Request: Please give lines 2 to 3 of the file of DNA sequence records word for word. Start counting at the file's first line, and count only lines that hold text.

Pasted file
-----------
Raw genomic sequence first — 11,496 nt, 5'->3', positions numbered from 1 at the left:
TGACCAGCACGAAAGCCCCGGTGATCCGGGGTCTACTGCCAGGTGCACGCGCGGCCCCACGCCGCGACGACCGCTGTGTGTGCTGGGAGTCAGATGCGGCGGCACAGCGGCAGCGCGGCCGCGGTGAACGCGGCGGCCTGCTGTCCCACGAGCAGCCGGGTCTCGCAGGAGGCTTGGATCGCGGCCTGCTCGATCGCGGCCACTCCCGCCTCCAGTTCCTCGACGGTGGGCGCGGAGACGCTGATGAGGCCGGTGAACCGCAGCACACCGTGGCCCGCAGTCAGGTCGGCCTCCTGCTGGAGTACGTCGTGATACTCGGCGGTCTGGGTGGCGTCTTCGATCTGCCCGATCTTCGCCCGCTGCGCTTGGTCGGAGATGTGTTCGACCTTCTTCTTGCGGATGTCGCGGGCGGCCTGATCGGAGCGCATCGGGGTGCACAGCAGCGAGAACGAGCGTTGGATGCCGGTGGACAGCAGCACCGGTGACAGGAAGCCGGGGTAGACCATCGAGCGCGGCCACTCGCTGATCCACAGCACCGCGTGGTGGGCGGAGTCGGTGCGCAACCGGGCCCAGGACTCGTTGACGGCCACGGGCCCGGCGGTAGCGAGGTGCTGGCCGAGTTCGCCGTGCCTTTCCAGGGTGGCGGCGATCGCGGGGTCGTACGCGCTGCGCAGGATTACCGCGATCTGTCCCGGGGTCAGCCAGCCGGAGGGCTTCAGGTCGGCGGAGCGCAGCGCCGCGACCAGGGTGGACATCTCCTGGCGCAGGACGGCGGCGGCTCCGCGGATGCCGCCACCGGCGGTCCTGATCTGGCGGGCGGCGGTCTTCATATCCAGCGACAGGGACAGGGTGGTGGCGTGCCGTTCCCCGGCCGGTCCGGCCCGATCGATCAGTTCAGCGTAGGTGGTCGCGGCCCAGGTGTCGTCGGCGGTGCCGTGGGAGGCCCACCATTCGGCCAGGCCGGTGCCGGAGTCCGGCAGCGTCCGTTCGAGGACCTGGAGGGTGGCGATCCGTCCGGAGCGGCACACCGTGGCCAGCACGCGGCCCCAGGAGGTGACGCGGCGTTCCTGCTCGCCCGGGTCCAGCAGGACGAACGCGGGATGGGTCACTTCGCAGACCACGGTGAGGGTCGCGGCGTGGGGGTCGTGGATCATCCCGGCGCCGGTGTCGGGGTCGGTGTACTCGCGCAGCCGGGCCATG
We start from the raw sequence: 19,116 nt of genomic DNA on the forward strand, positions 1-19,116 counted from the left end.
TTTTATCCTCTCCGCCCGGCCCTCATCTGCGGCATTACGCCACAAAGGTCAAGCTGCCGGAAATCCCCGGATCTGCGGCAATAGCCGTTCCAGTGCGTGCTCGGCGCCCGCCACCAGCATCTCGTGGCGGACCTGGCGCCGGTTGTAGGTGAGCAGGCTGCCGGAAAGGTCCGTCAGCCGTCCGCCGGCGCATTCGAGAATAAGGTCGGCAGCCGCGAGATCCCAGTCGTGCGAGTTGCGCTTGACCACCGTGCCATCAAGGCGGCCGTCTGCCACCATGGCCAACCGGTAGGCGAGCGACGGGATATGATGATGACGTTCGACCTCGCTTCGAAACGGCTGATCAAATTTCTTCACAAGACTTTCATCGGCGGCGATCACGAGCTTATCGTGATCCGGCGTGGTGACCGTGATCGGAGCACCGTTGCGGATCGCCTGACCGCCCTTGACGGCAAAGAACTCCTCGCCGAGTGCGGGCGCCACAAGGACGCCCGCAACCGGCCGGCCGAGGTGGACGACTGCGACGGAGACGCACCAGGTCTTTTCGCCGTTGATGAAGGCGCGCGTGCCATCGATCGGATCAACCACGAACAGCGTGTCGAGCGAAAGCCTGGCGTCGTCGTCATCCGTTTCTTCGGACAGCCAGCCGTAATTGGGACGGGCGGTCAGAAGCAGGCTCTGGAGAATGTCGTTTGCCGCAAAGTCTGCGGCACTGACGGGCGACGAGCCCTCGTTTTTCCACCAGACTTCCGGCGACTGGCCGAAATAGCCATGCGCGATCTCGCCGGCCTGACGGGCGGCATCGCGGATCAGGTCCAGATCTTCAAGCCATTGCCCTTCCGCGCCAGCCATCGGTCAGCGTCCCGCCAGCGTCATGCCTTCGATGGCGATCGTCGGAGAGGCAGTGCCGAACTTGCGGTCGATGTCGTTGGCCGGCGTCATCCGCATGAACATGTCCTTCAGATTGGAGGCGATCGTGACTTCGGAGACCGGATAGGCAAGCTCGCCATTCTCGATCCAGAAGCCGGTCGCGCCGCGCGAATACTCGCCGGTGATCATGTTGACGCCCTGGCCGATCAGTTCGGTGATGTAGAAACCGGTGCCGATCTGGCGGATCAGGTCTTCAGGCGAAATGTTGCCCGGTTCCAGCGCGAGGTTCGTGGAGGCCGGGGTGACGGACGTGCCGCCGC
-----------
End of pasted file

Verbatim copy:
TGACCAGCACGAAAGCCCCGGTGATCCGGGGTCTACTGCCAGGTGCACGCGCGGCCCCACGCCGCGACGACCGCTGTGTGTGCTGGGAGTCAGATGCGGCGGCACAGCGGCAGCGCGGCCGCGGTGAACGCGGCGGCCTGCTGTCCCACGAGCAGCCGGGTCTCGCAGGAGGCTTGGATCGCGGCCTGCTCGATCGCGGCCACTCCCGCCTCCAGTTCCTCGACGGTGGGCGCGGAGACGCTGATGAGGCCGGTGAACCGCAGCACACCGTGGCCCGCAGTCAGGTCGGCCTCCTGCTGGAGTACGTCGTGATACTCGGCGGTCTGGGTGGCGTCTTCGATCTGCCCGATCTTCGCCCGCTGCGCTTGGTCGGAGATGTGTTCGACCTTCTTCTTGCGGATGTCGCGGGCGGCCTGATCGGAGCGCATCGGGGTGCACAGCAGCGAGAACGAGCGTTGGATGCCGGTGGACAGCAGCACCGGTGACAGGAAGCCGGGGTAGACCATCGAGCGCGGCCACTCGCTGATCCACAGCACCGCGTGGTGGGCGGAGTCGGTGCGCAACCGGGCCCAGGACTCGTTGACGGCCACGGGCCCGGCGGTAGCGAGGTGCTGGCCGAGTTCGCCGTGCCTTTCCAGGGTGGCGGCGATCGCGGGGTCGTACGCGCTGCGCAGGATTACCGCGATCTGTCCCGGGGTCAGCCAGCCGGAGGGCTTCAGGTCGGCGGAGCGCAGCGCCGCGACCAGGGTGGACATCTCCTGGCGCAGGACGGCGGCGGCTCCGCGGATGCCGCCACCGGCGGTCCTGATCTGGCGGGCGGCGGTCTTCATATCCAGCGACAGGGACAGGGTGGTGGCGTGCCGTTCCCCGGCCGGTCCGGCCCGATCGATCAGTTCAGCGTAGGTGGTCGCGGCCCAGGTGTCGTCGGCGGTGCCGTGGGAGGCCCACCATTCGGCCAGGCCGGTGCCGGAGTCCGGCAGCGTCCGTTCGAGGACCTGGAGGGTGGCGATCCGTCCGGAGCGGCACACCGTGGCCAGCACGCGGCCCCAGGAGGTGACGCGGCGTTCCTGCTCGCCCGGGTCCAGCAGGACGAACGCGGGATGGGTCACTTCGCAGACCACGGTGAGGGTCGCGGCGTGGGGGTCGTGGATCATCCCGGCGCCGGTGTCGGGGTCGGTGTACTCGCGCAGCCGGGCCATG
We start from the raw sequence: 19,116 nt of genomic DNA on the forward strand, positions 1-19,116 counted from the left end.